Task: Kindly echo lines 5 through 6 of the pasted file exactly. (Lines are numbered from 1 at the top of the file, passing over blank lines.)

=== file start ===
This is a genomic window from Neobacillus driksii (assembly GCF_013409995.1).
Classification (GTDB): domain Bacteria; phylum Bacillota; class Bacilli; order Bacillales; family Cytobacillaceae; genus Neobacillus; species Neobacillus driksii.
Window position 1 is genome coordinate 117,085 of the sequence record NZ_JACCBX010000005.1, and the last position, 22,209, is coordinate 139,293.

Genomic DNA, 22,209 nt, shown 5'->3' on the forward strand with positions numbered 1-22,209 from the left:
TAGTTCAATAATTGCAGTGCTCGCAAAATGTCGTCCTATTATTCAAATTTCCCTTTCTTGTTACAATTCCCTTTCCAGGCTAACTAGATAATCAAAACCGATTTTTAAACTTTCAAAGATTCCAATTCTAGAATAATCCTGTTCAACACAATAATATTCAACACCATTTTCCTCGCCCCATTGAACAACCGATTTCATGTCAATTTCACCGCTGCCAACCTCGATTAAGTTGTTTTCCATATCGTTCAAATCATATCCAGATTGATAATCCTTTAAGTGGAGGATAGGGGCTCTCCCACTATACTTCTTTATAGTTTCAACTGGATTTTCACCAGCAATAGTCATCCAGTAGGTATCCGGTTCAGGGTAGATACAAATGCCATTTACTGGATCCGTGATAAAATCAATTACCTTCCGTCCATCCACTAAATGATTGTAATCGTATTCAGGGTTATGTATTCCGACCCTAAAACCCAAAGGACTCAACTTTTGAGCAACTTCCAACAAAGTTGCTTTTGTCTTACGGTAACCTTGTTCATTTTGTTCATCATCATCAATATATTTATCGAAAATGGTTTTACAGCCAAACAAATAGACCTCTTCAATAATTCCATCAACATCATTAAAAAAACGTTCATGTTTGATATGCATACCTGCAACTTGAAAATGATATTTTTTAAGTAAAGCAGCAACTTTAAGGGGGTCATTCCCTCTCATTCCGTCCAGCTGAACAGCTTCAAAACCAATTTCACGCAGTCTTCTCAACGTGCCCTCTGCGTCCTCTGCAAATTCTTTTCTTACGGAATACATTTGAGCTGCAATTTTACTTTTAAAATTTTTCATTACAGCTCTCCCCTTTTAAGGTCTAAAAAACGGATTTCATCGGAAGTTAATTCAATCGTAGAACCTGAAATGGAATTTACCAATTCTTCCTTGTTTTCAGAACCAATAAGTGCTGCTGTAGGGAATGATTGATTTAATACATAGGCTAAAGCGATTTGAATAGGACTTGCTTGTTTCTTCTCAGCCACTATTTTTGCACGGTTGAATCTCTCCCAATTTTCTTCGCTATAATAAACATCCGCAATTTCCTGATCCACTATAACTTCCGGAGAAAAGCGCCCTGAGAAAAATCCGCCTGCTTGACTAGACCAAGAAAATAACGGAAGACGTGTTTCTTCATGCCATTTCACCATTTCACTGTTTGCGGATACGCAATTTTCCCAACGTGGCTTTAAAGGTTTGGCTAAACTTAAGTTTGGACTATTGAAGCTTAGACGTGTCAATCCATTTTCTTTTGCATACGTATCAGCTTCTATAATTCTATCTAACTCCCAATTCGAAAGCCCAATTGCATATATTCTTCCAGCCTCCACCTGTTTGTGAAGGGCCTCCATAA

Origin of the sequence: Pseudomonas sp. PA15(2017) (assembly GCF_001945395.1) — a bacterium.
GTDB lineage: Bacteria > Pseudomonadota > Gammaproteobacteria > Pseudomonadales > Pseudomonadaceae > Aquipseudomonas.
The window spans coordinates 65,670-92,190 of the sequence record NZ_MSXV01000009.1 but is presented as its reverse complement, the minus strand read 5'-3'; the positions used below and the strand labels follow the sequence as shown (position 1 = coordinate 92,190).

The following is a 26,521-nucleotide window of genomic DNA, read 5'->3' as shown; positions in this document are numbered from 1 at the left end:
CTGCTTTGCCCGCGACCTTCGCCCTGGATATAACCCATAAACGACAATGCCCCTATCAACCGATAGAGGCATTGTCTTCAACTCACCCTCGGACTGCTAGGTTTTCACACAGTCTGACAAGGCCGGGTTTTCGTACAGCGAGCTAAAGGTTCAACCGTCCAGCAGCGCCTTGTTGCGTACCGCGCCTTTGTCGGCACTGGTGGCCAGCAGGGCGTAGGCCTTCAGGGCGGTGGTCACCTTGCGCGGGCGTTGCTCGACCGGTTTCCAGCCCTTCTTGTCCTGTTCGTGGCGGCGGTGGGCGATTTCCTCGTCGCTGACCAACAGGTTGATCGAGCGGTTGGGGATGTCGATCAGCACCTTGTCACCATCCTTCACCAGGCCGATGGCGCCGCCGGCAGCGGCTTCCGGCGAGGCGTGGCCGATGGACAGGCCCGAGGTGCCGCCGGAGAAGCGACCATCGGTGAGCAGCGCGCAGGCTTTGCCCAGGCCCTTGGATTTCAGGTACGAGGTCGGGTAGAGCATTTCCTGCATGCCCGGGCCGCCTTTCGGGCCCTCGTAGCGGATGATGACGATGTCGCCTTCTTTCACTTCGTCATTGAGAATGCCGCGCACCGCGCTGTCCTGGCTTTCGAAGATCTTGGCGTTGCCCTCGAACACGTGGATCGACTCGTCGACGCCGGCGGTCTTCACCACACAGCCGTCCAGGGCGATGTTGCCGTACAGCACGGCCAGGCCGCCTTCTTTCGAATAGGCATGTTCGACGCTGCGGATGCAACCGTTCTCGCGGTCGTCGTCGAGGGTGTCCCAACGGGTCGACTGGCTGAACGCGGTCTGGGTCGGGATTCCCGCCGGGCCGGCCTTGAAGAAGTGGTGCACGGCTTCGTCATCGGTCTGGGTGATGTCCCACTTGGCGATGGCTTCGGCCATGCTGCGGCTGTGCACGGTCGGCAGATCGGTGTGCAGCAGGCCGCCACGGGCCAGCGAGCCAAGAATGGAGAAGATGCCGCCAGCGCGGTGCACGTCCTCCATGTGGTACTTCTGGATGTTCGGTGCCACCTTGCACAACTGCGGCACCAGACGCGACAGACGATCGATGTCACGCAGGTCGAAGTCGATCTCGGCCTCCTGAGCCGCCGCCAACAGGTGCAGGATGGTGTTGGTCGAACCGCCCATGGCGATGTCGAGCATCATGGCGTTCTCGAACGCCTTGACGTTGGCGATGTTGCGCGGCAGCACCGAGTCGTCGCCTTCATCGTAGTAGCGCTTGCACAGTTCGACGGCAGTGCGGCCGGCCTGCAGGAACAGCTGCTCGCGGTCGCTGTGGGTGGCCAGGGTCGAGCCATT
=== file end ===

TAGTTCAATAATTGCAGTGCTCGCAAAATGTCGTCCTATTATTCAAATTTCCCTTTCTTGTTACAATTCCCTTTCCAGGCTAACTAGATAATCAAAACCGATTTTTAAACTTTCAAAGATTCCAATTCTAGAATAATCCTGTTCAACACAATAATATTCAACACCATTTTCCTCGCCCCATTGAACAACCGATTTCATGTCAATTTCACCGCTGCCAACCTCGATTAAGTTGTTTTCCATATCGTTCAAATCATATCCAGATTGATAATCCTTTAAGTGGAGGATAGGGGCTCTCCCACTATACTTCTTTATAGTTTCAACTGGATTTTCACCAGCAATAGTCATCCAGTAGGTATCCGGTTCAGGGTAGATACAAATGCCATTTACTGGATCCGTGATAAAATCAATTACCTTCCGTCCATCCACTAAATGATTGTAATCGTATTCAGGGTTATGTATTCCGACCCTAAAACCCAAAGGACTCAACTTTTGAGCAACTTCCAACAAAGTTGCTTTTGTCTTACGGTAACCTTGTTCATTTTGTTCATCATCATCAATATATTTATCGAAAATGGTTTTACAGCCAAACAAATAGACCTCTTCAATAATTCCATCAACATCATTAAAAAAACGTTCATGTTTGATATGCATACCTGCAACTTGAAAATGATATTTTTTAAGTAAAGCAGCAACTTTAAGGGGGTCATTCCCTCTCATTCCGTCCAGCTGAACAGCTTCAAAACCAATTTCACGCAGTCTTCTCAACGTGCCCTCTGCGTCCTCTGCAAATTCTTTTCTTACGGAATACATTTGAGCTGCAATTTTACTTTTAAAATTTTTCATTACAGCTCTCCCCTTTTAAGGTCTAAAAAACGGATTTCATCGGAAGTTAATTCAATCGTAGAACCTGAAATGGAATTTACCAATTCTTCCTTGTTTTCAGAACCAATAAGTGCTGCTGTAGGGAATGATTGATTTAATACATAGGCTAAAGCGATTTGAATAGGACTTGCTTGTTTCTTCTCAGCCACTATTTTTGCACGGTTGAATCTCTCCCAATTTTCTTCGCTATAATAAACATCCGCAATTTCCTGATCCACTATAACTTCCGGAGAAAAGCGCCCTGAGAAAAATCCGCCTGCTTGACTAGACCAAGAAAATAACGGAAGACGTGTTTCTTCATGCCATTTCACCATTTCACTGTTTGCGGATACGCAATTTTCCCAACGTGGCTTTAAAGGTTTGGCTAAACTTAAGTTTGGACTATTGAAGCTTAGACGTGTCAATCCATTTTCTTTTGCATACGTATCAGCTTCTATAATTCTATCTAACTCCCAATTCGAAAGCCCAATTGCATATATTCTTCCAGCCTCCACCTGTTTGTGAAGGGCCTCCATAA

Origin of the sequence: Pseudomonas sp. PA15(2017) (assembly GCF_001945395.1) — a bacterium.